Fourteen-year-old Yuki Amano is a hermit in the making. Rather than interact with others, the unsociable middle school student prefers to observe life and jot down anything notable on his mobile phone journal. Crikey, what a masochist. Who would want to chronicle their entire autobiography on a cellular device? Just typing short Twitter messages on an iPhone is already cumbersome enough. I suppose he has abundant texting practice, as the only person he speaks to is an imaginary friend named Deus Ex Machina. What Yuki doesn’t realize however is that Deus Ex Machina isn’t actually make-believe. He is in fact a bonafide deity with power over time and space!
The opening episode of Future Diary (known as Mirai Nikki in Japan) begins with Deus Ex Machina revealing to his teen pal that he is a supernatural entity. He demonstrates this by upgrading Yuki’s phone. Rather than detailing past events Yuki’s journal now has a soothsaying feature, which accurately predicts what will occur in the future. Yuki isn’t the only recipient of a “future diary” though. Deus Ex Machina has bestowed spoilerific journals to a dozen humans and decreed that they should battle to the death, in order to determine who will replace Deus as the new god of time and space. Evidently divine beings are fond of Hunger Games like competitions.
If I had to pick who would win the Deus Ex sponsored Battle Royale Yuki would be bottom of the list. A hapless dweeb, who is moderately good at darts, shouldn’t fare well against rivals whose ranks include a terrorist bomber and a posh loon that commands a pack of carnivorous canines. Thankfully for our reclusive protagonist he has attracted the services of an unlikely bodyguard. Classmate Yuno Gasai is a fellow competitor in the life or death elimination tournament, but she has no desire to harm Yuki. The pink haired beauty is in fact infatuated with Mr Amano and has been stalking him ever since he jokingly suggested that they should wed. Somehow I doubt that he would have uttered those sentiments had he realized that Yuno is an unhinged serial killer.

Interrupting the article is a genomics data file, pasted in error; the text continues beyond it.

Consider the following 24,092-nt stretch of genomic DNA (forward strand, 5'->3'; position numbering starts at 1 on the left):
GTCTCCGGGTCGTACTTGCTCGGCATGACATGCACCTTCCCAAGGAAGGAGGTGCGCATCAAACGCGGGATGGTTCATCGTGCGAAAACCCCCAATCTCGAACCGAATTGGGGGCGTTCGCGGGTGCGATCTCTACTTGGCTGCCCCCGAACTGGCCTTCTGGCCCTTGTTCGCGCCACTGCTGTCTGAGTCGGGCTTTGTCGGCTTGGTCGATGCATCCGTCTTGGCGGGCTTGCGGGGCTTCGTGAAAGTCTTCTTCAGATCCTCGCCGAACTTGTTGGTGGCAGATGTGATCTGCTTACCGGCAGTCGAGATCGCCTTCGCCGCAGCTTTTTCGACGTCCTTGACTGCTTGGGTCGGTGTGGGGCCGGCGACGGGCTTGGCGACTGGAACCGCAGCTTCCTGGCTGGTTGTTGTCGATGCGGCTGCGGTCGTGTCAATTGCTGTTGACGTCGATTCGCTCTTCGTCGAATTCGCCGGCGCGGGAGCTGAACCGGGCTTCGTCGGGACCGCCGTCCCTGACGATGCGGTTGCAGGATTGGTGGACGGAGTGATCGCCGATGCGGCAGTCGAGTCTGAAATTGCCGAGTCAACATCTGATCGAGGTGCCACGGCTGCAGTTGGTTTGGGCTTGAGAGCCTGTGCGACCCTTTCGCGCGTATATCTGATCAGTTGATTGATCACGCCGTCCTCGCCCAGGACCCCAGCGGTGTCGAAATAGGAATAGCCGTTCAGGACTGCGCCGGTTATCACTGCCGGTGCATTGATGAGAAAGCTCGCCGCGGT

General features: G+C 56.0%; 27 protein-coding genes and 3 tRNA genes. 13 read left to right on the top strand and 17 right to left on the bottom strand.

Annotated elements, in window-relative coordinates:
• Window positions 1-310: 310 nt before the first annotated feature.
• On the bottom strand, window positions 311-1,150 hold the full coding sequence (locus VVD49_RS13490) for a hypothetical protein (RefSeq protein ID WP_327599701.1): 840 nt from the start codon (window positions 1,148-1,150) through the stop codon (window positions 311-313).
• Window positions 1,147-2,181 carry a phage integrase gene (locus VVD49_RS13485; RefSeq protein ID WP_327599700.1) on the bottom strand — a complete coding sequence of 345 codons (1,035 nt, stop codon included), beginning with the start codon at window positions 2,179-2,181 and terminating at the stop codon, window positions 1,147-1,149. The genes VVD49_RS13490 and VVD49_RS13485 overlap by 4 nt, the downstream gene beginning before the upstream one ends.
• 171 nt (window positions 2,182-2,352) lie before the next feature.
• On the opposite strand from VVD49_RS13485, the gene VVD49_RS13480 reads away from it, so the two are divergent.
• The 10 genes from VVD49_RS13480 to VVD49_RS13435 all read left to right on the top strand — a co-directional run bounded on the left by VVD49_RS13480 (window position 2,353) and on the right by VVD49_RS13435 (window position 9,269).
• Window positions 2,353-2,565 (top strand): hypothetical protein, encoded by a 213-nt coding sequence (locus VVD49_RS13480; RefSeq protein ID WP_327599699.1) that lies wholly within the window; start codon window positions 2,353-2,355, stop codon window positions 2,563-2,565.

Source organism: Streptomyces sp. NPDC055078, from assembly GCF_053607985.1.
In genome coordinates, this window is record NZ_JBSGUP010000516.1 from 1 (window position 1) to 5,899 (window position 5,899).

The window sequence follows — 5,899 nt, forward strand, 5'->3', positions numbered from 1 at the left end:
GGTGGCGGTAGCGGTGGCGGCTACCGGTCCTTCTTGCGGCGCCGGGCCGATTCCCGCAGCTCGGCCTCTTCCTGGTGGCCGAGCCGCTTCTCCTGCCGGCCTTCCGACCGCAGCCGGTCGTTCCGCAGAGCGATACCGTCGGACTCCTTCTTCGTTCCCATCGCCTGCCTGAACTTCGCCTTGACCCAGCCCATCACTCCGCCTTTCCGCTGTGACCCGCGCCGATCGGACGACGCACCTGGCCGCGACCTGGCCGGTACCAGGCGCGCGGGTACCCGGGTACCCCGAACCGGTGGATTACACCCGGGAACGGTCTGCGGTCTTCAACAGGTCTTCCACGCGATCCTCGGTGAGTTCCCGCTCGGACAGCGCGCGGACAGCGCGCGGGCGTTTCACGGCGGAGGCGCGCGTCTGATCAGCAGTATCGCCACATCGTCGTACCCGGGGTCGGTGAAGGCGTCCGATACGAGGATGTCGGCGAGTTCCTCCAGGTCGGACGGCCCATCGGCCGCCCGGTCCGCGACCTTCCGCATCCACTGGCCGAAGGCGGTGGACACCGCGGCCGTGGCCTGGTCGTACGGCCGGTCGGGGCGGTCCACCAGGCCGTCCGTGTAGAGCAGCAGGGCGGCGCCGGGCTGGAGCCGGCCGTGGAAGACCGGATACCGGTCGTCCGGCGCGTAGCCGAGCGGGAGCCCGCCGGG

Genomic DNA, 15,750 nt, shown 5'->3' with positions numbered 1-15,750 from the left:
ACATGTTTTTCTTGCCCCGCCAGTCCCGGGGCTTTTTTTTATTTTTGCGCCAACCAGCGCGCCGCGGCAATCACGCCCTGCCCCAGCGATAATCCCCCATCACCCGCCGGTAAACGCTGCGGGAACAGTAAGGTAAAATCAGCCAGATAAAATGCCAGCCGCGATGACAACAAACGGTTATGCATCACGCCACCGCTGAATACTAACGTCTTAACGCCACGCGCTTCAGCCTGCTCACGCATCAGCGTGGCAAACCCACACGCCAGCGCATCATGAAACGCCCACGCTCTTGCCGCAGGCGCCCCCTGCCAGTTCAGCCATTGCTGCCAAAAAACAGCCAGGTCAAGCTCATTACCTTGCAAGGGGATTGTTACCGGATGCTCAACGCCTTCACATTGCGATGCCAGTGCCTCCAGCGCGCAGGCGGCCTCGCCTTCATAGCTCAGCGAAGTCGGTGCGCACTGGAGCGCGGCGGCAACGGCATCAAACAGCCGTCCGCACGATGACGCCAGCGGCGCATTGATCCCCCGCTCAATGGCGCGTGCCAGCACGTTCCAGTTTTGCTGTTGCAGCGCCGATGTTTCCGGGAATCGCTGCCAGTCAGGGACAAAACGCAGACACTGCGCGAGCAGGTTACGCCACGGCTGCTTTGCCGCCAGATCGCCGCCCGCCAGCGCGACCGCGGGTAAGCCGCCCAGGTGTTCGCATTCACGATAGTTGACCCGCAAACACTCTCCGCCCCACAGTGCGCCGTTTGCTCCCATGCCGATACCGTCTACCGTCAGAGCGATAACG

Much like dating a smoker, courting a psychopath is generally undesirable. Poor Yuki has no say in the matter though, as Yuno possesses a diary that receives updates pinpointing his location on ten-minute intervals. On the plus side being partnered with a protector who is adept at disembowelling others can be advantageous when ten assassins are on your trail. No one likes a clingy girlfriend however, especially when your possessive main squeeze thinks that murdering family and friends is a reasonable solution for securing some quality alone time with her man.
Future Diary (Collection One) gets a rating of five stars from me. The series is shaping up to be one of my favourite animes of all time, so fingers crossed that the second half maintains the quality showcased in this DVD set’s thirteen episodes. As a fan of Death Note I especially appreciated the script’s paranormal elements, the shows’ colourful cast of characters and its rollercoaster ride of suspenseful twists and turns. It’s fun seeing how Deus Ex’s twelve handpicked participants vie to outsmart each other, which is no mean feat when you consider that they are all capable of foretelling future events. Alliances are formed and people double cross each other with the regularity of a Conservative Party U-Turn.
Despite my praise, squeamish audiences may want to give Mirai Nikki a wide berth given that it features visceral violence, rape references and a painful scene of ocular extraction. It’s amazing that the ERSB gave this series a fifteen-age rating, when you consider that Oreimo was rated eighteen merely for having a few adult gags. It’s not all macabre though, with the after credit skits featuring Deus’ impish sidekick Muru Muru being particularly funny. Unconventional as it may be, I also thought that the Yuki/Yuno romance was cute at times. The pair complements each other quite well. Yuno does a fine job of shielding Yuki from the consequences of his naivety whilst Yuki serves as the couple’s moral compass.
One concern I have with the UK release of Future Diary is the prolonged gap between instalments. A quick search on Amazon reveals that the concluding chapter is due out in July (although I suspect it may come out even later given that Kaze products have a reputation for suffering delays.) That is quite insufferable when you consider the doozy of a cliffhanger that collection one concludes on. You don’t need a Nostradamus brand mobile to prophesize that sales will be lost, as impatient viewers resort to importing from abroad or worse yet stream the finale via less than legal means.